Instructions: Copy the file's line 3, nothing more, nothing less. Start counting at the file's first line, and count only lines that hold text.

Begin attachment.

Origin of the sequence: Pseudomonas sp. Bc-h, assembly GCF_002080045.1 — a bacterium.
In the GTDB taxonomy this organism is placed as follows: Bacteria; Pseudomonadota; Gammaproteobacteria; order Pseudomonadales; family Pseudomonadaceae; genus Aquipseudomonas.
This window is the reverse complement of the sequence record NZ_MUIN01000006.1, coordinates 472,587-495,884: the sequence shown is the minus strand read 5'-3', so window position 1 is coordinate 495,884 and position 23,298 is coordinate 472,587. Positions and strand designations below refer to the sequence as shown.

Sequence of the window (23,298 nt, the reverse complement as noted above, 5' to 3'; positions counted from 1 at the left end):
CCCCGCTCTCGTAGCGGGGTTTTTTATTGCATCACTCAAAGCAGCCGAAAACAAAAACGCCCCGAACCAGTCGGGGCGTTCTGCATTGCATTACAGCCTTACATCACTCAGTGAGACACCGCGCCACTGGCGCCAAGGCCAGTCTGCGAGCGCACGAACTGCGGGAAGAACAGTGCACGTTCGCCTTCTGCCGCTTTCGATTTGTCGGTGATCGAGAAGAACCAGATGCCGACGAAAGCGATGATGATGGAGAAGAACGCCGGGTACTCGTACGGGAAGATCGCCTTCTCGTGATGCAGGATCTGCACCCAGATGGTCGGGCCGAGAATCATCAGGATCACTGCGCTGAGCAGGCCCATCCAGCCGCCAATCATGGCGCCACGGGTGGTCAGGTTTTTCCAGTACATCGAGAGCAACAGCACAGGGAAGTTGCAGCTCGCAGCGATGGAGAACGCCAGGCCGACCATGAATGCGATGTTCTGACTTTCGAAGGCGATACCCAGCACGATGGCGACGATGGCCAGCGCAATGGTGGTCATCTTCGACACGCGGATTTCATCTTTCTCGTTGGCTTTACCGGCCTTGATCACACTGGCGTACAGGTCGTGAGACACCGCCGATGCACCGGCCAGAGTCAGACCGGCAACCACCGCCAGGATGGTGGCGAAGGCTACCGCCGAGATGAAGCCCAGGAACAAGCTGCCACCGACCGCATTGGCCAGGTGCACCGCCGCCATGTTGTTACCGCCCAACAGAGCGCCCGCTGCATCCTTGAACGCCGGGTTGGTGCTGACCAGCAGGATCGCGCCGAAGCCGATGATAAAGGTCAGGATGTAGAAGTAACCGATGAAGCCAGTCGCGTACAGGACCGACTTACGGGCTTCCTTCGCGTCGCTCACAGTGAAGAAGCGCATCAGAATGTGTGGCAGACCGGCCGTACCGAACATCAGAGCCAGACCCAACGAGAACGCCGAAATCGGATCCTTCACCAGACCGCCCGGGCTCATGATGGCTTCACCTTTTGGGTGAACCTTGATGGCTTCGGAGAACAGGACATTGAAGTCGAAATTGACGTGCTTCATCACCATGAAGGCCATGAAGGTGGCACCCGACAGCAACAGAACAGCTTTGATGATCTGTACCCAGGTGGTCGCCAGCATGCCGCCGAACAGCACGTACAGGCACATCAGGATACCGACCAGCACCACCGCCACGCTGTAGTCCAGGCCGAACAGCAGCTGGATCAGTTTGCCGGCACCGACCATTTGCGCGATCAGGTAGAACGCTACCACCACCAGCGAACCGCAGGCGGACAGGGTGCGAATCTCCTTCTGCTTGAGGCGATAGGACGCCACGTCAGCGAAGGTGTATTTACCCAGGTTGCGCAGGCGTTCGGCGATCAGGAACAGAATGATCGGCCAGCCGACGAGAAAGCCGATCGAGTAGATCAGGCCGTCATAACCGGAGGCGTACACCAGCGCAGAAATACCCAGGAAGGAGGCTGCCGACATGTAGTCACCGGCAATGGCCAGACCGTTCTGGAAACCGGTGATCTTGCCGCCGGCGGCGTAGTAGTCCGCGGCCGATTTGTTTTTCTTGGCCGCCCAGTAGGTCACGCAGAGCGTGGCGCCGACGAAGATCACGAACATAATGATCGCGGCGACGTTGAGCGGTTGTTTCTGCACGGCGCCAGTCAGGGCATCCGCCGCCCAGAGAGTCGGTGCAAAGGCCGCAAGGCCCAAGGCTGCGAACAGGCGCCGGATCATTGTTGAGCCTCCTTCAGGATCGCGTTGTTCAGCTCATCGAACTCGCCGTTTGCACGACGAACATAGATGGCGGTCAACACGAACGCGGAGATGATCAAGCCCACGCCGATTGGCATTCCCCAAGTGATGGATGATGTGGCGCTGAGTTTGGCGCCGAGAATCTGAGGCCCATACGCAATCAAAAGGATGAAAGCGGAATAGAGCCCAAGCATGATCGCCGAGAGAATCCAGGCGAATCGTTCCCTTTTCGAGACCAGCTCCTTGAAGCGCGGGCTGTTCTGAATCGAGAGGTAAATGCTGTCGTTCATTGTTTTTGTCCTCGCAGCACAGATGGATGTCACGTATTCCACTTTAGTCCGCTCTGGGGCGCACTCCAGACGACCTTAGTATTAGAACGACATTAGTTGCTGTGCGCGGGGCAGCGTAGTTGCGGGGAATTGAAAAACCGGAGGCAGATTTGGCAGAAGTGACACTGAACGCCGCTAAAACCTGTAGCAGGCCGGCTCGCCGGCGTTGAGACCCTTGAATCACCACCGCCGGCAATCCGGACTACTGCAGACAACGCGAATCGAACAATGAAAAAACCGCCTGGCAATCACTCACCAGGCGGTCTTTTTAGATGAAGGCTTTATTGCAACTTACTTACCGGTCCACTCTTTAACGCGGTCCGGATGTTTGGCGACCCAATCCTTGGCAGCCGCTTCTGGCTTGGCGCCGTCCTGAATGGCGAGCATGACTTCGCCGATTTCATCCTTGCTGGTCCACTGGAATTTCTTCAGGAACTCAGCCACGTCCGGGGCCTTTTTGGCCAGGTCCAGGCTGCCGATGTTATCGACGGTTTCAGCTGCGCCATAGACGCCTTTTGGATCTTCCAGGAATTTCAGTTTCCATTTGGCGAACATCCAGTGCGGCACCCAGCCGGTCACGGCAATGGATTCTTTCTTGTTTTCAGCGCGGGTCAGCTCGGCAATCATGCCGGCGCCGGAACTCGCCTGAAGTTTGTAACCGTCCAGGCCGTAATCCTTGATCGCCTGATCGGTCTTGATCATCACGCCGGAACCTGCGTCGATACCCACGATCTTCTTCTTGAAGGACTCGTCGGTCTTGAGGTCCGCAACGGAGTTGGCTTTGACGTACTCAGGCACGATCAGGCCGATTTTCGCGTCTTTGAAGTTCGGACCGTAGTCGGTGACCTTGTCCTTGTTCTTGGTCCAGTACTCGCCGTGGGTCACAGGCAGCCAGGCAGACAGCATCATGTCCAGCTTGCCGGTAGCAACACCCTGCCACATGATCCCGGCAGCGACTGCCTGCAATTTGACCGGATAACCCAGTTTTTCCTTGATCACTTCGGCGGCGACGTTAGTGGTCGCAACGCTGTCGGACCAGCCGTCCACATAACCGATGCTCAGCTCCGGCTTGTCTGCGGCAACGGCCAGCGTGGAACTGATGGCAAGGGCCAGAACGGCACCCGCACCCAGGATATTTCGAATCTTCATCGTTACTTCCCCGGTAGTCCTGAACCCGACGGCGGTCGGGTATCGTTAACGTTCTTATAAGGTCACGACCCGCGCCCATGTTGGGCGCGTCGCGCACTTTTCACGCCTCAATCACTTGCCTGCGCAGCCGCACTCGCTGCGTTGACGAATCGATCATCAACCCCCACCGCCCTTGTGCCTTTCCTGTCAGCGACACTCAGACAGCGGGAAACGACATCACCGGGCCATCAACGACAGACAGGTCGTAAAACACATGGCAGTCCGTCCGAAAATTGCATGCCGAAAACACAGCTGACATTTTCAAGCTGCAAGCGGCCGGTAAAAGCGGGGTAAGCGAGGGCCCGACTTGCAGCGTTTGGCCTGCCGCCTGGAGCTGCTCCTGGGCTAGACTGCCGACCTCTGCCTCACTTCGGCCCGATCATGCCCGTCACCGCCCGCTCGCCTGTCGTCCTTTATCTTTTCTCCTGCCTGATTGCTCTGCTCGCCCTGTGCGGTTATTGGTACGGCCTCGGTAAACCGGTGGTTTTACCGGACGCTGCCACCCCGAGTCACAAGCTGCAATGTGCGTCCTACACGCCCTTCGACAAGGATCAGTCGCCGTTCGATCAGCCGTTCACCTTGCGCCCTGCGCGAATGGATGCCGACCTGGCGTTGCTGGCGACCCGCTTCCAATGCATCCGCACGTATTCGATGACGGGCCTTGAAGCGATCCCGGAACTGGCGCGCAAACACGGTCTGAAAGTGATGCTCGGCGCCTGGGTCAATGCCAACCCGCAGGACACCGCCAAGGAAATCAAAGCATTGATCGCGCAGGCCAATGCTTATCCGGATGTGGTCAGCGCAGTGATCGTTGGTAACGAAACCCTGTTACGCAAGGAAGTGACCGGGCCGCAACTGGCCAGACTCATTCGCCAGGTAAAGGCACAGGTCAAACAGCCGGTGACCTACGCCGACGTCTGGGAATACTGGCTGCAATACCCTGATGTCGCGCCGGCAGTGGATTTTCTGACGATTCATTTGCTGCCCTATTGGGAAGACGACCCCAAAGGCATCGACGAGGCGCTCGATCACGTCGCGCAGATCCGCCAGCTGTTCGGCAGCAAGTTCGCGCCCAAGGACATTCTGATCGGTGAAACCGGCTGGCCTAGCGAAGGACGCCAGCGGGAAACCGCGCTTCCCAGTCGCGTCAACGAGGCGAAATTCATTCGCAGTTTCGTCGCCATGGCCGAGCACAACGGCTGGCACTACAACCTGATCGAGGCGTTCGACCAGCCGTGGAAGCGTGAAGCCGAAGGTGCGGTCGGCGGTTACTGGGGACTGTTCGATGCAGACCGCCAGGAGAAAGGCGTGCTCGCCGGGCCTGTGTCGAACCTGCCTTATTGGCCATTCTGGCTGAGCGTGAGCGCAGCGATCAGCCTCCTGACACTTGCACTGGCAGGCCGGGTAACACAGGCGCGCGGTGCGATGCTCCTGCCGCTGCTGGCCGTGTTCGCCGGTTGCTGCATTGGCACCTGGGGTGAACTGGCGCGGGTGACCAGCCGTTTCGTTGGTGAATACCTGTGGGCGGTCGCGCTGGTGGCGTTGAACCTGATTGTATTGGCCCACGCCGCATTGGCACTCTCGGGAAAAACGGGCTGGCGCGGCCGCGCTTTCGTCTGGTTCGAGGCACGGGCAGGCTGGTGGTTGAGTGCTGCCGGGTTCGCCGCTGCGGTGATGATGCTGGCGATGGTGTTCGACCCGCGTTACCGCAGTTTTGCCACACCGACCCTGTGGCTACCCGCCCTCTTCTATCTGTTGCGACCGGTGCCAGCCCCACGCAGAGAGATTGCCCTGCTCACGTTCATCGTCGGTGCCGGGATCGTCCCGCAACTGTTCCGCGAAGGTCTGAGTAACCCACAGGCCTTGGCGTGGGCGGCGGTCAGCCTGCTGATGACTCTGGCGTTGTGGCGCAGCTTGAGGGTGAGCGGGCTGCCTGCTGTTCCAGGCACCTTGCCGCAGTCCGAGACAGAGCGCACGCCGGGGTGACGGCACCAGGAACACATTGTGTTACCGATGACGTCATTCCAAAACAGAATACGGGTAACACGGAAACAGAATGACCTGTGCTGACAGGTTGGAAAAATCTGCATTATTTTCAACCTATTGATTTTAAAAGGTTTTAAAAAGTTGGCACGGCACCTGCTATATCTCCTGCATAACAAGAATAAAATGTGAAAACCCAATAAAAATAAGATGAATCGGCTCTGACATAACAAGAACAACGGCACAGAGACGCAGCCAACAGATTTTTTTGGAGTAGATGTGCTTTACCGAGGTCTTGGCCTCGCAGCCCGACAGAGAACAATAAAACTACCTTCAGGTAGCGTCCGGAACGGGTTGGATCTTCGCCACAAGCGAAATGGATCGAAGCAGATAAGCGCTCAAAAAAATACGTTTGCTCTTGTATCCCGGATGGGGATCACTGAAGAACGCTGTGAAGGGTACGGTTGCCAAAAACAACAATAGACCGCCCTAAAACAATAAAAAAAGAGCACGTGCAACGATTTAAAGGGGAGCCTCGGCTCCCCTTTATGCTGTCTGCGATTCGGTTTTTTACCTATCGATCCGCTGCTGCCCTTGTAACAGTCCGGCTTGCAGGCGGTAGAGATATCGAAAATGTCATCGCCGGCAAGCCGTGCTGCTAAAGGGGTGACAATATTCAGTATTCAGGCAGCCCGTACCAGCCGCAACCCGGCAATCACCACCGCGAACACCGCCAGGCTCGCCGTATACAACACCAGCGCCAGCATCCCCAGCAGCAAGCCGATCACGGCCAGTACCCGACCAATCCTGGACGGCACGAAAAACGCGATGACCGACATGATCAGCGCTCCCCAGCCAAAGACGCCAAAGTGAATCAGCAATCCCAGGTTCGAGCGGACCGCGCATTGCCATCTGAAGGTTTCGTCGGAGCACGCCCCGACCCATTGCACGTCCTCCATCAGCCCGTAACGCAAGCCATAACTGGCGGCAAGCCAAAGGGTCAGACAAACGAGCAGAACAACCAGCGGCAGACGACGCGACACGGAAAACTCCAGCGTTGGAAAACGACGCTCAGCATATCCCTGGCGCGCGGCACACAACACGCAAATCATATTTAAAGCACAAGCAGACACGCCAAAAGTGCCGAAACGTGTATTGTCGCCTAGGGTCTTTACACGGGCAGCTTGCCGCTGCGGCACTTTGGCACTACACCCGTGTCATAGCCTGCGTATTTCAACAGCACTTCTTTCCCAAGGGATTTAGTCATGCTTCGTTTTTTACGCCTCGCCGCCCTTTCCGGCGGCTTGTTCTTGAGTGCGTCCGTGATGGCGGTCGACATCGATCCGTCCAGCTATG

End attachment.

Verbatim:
This window is the reverse complement of the sequence record NZ_MUIN01000006.1, coordinates 472,587-495,884: the sequence shown is the minus strand read 5'-3', so window position 1 is coordinate 495,884 and position 23,298 is coordinate 472,587. Positions and strand designations below refer to the sequence as shown.